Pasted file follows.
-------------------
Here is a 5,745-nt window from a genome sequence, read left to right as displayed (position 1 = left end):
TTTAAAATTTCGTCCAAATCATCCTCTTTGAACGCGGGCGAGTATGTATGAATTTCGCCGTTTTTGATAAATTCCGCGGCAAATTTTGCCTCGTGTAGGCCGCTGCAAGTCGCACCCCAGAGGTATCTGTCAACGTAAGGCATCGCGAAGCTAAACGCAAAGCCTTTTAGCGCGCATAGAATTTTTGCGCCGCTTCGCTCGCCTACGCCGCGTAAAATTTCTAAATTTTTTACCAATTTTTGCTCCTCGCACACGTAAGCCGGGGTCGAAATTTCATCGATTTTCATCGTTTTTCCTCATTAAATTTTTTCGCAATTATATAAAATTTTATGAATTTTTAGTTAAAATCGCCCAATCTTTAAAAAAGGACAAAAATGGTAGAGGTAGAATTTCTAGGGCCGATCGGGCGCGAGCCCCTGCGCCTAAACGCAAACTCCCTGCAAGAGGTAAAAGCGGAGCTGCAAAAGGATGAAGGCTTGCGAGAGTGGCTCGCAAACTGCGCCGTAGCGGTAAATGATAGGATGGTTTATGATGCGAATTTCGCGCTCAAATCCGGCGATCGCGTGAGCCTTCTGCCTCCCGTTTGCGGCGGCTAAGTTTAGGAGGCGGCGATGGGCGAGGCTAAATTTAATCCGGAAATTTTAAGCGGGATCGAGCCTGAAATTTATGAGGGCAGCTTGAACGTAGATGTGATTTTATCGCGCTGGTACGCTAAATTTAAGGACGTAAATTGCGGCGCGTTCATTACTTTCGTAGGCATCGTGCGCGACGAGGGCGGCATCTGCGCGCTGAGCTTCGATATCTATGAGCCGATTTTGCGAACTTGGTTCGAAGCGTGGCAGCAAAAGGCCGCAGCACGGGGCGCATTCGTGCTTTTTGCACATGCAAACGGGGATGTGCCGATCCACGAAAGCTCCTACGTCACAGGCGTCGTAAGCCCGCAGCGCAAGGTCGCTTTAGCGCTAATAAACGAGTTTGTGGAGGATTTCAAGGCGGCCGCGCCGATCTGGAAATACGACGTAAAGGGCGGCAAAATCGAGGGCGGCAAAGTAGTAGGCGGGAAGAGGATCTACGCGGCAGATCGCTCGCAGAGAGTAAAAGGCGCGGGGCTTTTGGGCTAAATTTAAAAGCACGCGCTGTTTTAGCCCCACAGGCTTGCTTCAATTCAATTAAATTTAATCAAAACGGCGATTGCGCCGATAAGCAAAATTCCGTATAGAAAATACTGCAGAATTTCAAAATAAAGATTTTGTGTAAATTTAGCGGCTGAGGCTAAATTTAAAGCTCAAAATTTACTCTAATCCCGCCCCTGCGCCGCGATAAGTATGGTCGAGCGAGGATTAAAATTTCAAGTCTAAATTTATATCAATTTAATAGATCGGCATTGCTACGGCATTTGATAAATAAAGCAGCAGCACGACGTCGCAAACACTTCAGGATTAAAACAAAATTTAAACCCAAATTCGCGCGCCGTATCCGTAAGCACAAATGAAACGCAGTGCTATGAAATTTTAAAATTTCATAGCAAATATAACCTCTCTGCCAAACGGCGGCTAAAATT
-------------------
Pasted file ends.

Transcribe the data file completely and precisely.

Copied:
Here is a 5,745-nt window from a genome sequence, read left to right as displayed (position 1 = left end):
TTTAAAATTTCGTCCAAATCATCCTCTTTGAACGCGGGCGAGTATGTATGAATTTCGCCGTTTTTGATAAATTCCGCGGCAAATTTTGCCTCGTGTAGGCCGCTGCAAGTCGCACCCCAGAGGTATCTGTCAACGTAAGGCATCGCGAAGCTAAACGCAAAGCCTTTTAGCGCGCATAGAATTTTTGCGCCGCTTCGCTCGCCTACGCCGCGTAAAATTTCTAAATTTTTTACCAATTTTTGCTCCTCGCACACGTAAGCCGGGGTCGAAATTTCATCGATTTTCATCGTTTTTCCTCATTAAATTTTTTCGCAATTATATAAAATTTTATGAATTTTTAGTTAAAATCGCCCAATCTTTAAAAAAGGACAAAAATGGTAGAGGTAGAATTTCTAGGGCCGATCGGGCGCGAGCCCCTGCGCCTAAACGCAAACTCCCTGCAAGAGGTAAAAGCGGAGCTGCAAAAGGATGAAGGCTTGCGAGAGTGGCTCGCAAACTGCGCCGTAGCGGTAAATGATAGGATGGTTTATGATGCGAATTTCGCGCTCAAATCCGGCGATCGCGTGAGCCTTCTGCCTCCCGTTTGCGGCGGCTAAGTTTAGGAGGCGGCGATGGGCGAGGCTAAATTTAATCCGGAAATTTTAAGCGGGATCGAGCCTGAAATTTATGAGGGCAGCTTGAACGTAGATGTGATTTTATCGCGCTGGTACGCTAAATTTAAGGACGTAAATTGCGGCGCGTTCATTACTTTCGTAGGCATCGTGCGCGACGAGGGCGGCATCTGCGCGCTGAGCTTCGATATCTATGAGCCGATTTTGCGAACTTGGTTCGAAGCGTGGCAGCAAAAGGCCGCAGCACGGGGCGCATTCGTGCTTTTTGCACATGCAAACGGGGATGTGCCGATCCACGAAAGCTCCTACGTCACAGGCGTCGTAAGCCCGCAGCGCAAGGTCGCTTTAGCGCTAATAAACGAGTTTGTGGAGGATTTCAAGGCGGCCGCGCCGATCTGGAAATACGACGTAAAGGGCGGCAAAATCGAGGGCGGCAAAGTAGTAGGCGGGAAGAGGATCTACGCGGCAGATCGCTCGCAGAGAGTAAAAGGCGCGGGGCTTTTGGGCTAAATTTAAAAGCACGCGCTGTTTTAGCCCCACAGGCTTGCTTCAATTCAATTAAATTTAATCAAAACGGCGATTGCGCCGATAAGCAAAATTCCGTATAGAAAATACTGCAGAATTTCAAAATAAAGATTTTGTGTAAATTTAGCGGCTGAGGCTAAATTTAAAGCTCAAAATTTACTCTAATCCCGCCCCTGCGCCGCGATAAGTATGGTCGAGCGAGGATTAAAATTTCAAGTCTAAATTTATATCAATTTAATAGATCGGCATTGCTACGGCATTTGATAAATAAAGCAGCAGCACGACGTCGCAAACACTTCAGGATTAAAACAAAATTTAAACCCAAATTCGCGCGCCGTATCCGTAAGCACAAATGAAACGCAGTGCTATGAAATTTTAAAATTTCATAGCAAATATAACCTCTCTGCCAAACGGCGGCTAAAATT